15 March 2023

Love It If We Beat Them @ Live Theatre

The nightmare of Newcastle's 95/96 season still haunts me and every other Newcastle fan. I was sixteen and lived next door to twins who were Man United fans. Basically I gloated to them for a while until things started to go wrong, then I remember them running around in the street with a silver foil trophy and waving it in my face when the dream of the Premiership title died. So I was kind of apprehensive about reliving the trauma again, but at least a lot of time has past. I wasn't as aware of what was going on politically apart from the fact that Tony Blair turned up at my school and the MP for my constituency suddenly became the Prime Minister. 

Luckily Love It If We Beat Them manages not to reopen old wounds too much. The fall from the top of the table takes place in the background, via the actors cleverly assuming the role of football commentators or attending a match in the VIP box. The more prominent battle here is political, with ex-miner, devout Newcastle fan and Labour activist Len (David Nellist) going up against his younger and more progressive rival Victoria (Eve Tucker) for the local seat. Len's long suffering wife Jean (Jessica Johnson) has played second fiddle to his ambitions and ideals for a lifetime, but has managed to keep her sense of humour and provides a lot of laughs. But underneath the banter there's a buried secret that threatens the marriage.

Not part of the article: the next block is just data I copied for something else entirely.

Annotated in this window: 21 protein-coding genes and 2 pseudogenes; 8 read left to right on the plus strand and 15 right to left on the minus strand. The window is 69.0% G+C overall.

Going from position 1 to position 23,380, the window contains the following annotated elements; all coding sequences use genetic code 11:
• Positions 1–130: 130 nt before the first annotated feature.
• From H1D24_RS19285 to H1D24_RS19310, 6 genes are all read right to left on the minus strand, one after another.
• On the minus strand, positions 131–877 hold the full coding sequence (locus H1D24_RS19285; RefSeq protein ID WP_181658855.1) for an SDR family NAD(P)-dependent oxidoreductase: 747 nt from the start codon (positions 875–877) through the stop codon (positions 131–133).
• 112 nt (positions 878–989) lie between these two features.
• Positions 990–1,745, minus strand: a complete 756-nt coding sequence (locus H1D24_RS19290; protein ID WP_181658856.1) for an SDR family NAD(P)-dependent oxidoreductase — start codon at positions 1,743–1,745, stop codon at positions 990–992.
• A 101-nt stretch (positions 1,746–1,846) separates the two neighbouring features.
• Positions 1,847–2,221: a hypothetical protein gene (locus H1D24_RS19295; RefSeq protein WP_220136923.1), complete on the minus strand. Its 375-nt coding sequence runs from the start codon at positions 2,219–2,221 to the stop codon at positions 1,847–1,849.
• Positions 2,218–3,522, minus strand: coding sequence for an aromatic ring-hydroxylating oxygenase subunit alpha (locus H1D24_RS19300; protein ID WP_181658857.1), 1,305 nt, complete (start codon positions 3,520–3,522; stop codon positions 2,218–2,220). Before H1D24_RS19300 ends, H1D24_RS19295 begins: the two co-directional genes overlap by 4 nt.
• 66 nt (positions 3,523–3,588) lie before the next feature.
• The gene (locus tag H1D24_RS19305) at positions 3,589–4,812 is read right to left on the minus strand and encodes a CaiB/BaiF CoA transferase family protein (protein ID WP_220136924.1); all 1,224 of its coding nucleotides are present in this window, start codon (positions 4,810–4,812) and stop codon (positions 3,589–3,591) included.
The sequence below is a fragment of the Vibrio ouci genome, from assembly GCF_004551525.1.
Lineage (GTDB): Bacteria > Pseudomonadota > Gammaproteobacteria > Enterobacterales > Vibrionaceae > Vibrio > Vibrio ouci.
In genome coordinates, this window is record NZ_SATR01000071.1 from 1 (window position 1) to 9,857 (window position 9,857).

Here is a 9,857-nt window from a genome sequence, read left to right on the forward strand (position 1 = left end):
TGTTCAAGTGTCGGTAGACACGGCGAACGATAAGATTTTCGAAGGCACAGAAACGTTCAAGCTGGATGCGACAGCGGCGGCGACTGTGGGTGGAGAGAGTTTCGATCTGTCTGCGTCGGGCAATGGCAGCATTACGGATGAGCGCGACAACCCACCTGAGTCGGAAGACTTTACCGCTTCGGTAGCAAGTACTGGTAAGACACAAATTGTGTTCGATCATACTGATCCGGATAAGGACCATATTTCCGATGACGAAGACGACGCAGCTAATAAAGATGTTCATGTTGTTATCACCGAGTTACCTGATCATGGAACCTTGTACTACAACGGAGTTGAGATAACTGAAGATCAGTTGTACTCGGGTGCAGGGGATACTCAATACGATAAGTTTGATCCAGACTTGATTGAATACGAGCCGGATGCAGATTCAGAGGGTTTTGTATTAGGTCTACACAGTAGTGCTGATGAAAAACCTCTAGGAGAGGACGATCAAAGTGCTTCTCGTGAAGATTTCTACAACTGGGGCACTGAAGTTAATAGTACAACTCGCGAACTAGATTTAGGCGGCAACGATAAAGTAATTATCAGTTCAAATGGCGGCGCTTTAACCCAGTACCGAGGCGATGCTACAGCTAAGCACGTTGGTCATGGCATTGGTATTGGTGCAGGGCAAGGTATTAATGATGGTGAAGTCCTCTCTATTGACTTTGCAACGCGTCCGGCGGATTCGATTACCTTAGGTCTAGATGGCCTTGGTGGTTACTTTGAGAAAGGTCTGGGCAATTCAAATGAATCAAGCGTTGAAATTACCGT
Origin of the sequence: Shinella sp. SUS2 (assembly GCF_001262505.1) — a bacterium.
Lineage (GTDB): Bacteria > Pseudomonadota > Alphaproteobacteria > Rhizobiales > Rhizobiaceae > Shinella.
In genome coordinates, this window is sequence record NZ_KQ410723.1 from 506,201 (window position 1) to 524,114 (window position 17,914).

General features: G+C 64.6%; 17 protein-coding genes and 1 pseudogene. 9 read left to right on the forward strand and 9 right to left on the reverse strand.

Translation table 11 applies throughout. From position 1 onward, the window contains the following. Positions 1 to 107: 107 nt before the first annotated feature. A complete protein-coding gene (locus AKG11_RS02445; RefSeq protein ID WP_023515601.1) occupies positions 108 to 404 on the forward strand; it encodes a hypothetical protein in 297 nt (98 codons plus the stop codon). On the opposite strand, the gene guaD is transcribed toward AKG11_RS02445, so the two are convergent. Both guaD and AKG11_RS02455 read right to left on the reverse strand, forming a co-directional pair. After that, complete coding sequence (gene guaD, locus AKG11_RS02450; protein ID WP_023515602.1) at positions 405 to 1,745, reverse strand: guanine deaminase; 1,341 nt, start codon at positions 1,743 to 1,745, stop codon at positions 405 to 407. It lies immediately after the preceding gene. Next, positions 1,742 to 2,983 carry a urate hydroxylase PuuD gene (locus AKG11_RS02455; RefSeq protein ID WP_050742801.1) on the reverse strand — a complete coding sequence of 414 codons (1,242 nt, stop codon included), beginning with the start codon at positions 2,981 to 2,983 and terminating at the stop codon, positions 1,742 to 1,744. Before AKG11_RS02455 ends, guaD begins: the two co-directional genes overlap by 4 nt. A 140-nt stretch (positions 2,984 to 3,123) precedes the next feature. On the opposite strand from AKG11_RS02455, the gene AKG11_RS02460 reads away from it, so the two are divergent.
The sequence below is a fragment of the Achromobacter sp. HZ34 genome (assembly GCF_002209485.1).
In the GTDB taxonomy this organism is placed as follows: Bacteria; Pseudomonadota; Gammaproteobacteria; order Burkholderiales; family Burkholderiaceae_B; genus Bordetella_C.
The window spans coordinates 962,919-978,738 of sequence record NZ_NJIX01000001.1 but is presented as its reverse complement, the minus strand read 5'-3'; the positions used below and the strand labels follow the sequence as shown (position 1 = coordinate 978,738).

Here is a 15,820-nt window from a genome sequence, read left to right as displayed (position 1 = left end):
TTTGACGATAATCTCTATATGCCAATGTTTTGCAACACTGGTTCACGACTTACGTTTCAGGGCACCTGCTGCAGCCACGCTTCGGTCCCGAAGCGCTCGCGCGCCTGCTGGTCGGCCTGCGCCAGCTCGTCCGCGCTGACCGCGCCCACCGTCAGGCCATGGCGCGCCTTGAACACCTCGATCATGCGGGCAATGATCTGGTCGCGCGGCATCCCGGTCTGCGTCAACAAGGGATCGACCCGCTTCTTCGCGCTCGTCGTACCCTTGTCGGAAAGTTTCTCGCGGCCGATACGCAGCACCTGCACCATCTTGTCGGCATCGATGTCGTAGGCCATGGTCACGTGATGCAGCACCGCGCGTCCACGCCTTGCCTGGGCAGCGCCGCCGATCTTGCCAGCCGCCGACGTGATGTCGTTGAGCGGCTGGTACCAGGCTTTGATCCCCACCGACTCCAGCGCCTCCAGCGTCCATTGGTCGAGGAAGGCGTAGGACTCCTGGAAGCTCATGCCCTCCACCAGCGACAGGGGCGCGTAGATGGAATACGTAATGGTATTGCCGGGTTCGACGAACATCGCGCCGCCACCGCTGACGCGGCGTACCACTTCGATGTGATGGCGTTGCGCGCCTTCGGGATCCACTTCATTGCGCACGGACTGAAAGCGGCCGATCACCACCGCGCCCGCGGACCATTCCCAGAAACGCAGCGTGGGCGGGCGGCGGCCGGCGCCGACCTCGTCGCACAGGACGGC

The playwright speaks about the play 

The set by Alison Ashton is really impressive, with really effective lighting/sound design by Anna Reddyhoff and Matthew Tuckey). The action is entered around a totally realistic bar and snooker table, even down to the Scampi Fries on the wall that I was praying that they would hand out at the interval. There we meet Michael (Dean Bone), an ex-miner/Mackam, Len's faithful mate who joined him on the picket lines and ended up suffering for it. He's roped into Len's plan to damage Victoria, who's also up to her own subterfuge. All the performances are excellent and completely believable; with great chemistry between the characters who can do comedy and tragedy equally well. The powerful script by Rob Ward pulls you in immediately and the dialogue is punchy and gritty, and uses clever techniques such as the football commentary to move events along. 

And the play would be incomplete without that famous Keegan speech, which applies equally to Man United and New Labour in this context but inevitably both battles were unwinnable. Even so, I left feeling invigorated and reminded that it's passion that counts and hope that keeps us going. 

Love It If We Beat Them is on at the Live Theatre until March 25th. Click here to find out more or to book. 

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